Imagining 2050: The Ireland of the future

A cross-disciplinary research team is working with communities impacted by extreme weather events on actions they can implement to mitigate against climate change

Members of the multi-disciplinary Imagining 2050 team.

Members of the multi-disciplinary Imagining 2050 team.

 

A cross-disciplinary research team from University College Cork (UCC) and Queens University Belfast (QUB) is working with communities already impacted by extreme weather events on how they imagine Ireland will be in 2050.

Although public awareness about climate change has grown hugely in the past 12 to 18 months, there is still a lot of confusion in communities about what actions are the most important to tackle greenhouse gas emissions and how towns, villages and cities across Ireland can best adapt to the impacts of climate change.

Now, this innovative UCC and QUB research project, Imagining 2050: engaging, envisioning and co-producing pathways to a low carbon resilient Ireland seeks to clarify issues and explore with local communities how they can have a sustainable and socially inclusive future.

“The research project is an example of how social sciences can be integrated into the science domain,” explains Dr Ger Mullally, sociology lecturer at UCC and lead coordinator of the EPA-funded project.

Researchers suggest social scientific research of this nature can ultimately be the bridge between scientific knowledge of the problem and the local lived experience.

“Some of the most challenging problems relating to climate change are social in nature. And quite often, the biggest challenge is to create a link between the scale of climate change and its implications for the day-to-day reality of people living, working and caring in their communities,” says Alexandra Revez, senior postdoctoral researcher on Imagining 2050.

So throughout 2019, a broad mix of researchers (civil engineers, energy engineers, environmental scientists, chemical engineers, social scientists and geographers) ran workshops and seminars in two communities – Ballincollig, Co Cork, and Athlone, Co Westmeath. These areas had already been severely impacted by flooding in the past few years. In 2020, the research team of 12 principal investigators and several volunteer PhD students will work with coastal communities.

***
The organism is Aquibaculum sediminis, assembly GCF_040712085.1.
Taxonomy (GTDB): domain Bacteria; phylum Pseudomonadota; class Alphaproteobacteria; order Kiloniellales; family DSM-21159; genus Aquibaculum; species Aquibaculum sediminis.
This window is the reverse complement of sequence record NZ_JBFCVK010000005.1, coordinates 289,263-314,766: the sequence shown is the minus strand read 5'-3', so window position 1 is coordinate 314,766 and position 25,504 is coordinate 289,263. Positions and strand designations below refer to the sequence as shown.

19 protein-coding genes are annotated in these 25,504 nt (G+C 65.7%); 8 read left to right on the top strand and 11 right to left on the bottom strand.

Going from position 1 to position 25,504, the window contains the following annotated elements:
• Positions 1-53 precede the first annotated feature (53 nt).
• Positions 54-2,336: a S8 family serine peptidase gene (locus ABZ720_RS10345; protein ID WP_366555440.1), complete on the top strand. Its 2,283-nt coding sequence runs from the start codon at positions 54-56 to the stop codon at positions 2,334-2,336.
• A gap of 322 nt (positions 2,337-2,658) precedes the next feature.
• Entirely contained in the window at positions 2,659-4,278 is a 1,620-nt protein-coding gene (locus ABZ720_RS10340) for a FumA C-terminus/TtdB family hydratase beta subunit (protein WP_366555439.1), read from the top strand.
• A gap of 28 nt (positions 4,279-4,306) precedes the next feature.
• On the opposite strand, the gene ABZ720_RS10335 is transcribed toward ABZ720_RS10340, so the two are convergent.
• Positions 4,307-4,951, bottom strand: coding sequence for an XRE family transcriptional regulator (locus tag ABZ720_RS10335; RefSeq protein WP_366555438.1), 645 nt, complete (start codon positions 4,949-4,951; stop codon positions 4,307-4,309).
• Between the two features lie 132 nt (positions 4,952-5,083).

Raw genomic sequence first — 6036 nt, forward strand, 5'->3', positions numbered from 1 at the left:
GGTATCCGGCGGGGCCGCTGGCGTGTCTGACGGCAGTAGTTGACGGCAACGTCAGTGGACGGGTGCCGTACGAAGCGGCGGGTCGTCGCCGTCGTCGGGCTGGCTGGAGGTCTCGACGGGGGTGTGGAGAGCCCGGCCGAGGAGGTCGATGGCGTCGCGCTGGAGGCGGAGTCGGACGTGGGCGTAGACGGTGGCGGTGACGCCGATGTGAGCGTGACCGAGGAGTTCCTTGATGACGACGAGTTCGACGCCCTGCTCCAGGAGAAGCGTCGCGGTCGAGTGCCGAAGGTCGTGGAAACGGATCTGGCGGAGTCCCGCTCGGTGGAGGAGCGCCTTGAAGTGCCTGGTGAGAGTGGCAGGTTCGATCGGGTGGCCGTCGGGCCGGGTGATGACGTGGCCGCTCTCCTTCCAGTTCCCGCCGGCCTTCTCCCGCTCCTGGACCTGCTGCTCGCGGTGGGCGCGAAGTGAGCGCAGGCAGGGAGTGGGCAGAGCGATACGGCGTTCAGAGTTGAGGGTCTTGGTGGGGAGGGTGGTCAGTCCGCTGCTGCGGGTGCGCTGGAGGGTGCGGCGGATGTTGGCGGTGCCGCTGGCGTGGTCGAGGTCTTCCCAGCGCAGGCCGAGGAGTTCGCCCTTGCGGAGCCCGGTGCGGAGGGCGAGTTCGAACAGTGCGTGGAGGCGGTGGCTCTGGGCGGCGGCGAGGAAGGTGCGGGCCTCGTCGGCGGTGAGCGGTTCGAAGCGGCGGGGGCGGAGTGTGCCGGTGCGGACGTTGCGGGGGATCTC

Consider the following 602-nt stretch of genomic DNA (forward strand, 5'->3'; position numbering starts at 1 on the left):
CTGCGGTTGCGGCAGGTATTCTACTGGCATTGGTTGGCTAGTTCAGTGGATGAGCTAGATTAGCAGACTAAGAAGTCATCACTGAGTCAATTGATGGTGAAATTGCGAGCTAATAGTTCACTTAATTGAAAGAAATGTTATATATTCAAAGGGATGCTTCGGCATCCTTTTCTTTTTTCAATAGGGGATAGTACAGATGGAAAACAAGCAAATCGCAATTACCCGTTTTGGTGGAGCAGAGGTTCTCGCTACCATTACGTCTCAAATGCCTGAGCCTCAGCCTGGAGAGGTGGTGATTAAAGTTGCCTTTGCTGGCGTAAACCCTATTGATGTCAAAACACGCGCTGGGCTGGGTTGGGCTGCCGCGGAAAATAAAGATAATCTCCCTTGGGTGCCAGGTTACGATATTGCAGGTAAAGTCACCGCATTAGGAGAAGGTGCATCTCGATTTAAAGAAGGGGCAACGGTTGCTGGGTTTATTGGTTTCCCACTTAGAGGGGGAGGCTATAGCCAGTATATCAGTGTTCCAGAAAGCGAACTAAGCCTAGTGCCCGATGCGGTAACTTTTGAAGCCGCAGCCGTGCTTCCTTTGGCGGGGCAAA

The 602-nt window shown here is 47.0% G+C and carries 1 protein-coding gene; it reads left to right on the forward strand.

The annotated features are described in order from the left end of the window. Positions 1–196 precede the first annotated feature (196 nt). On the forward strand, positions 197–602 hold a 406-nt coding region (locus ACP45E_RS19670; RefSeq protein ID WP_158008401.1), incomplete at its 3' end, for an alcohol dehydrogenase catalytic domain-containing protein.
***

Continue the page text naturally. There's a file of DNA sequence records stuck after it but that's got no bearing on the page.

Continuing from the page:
Brian Ó Gallachóir, co-leader of the project as director of MaREI (the Science Foundation Ireland research centre for energy, climate and marine research) and professor of energy engineering at UCC says having a wide range of disciplines working together is essential to achieving the goals of Imagining 2050.

‘New approaches for climate dialogue’

“The purpose of Imagining 2050 is to develop new approaches for climate dialogue using mini-publics. We have brought together experts in energy engineering who understand low-carbon – climate mitigation – technologies, experts in environmental science who understand what we need to do to adapt to the impacts of climate change, experts in sociology who understand how to effectively engage with communities on transition. Having this wide range of disciplines is challenging but also essential,” he adds.

The community-based work is carried out over two weekends and participants first explore their visions for their community and then identify key pathways for change, Revez says.

In brainstorming exercises in Athlone, workshop participants spoke about how they felt about climate change. Many said it leads to uncertainty and unpredictability, which isn’t surprising since these communities had already witnessed or suffered from extreme weather events. “Uncertainty is a limiting aspect of climate change for many people. So we need to be more explicit about what we know and don’t know. By doing this, we can help people take ownership of the risks at local level,” Revez adds.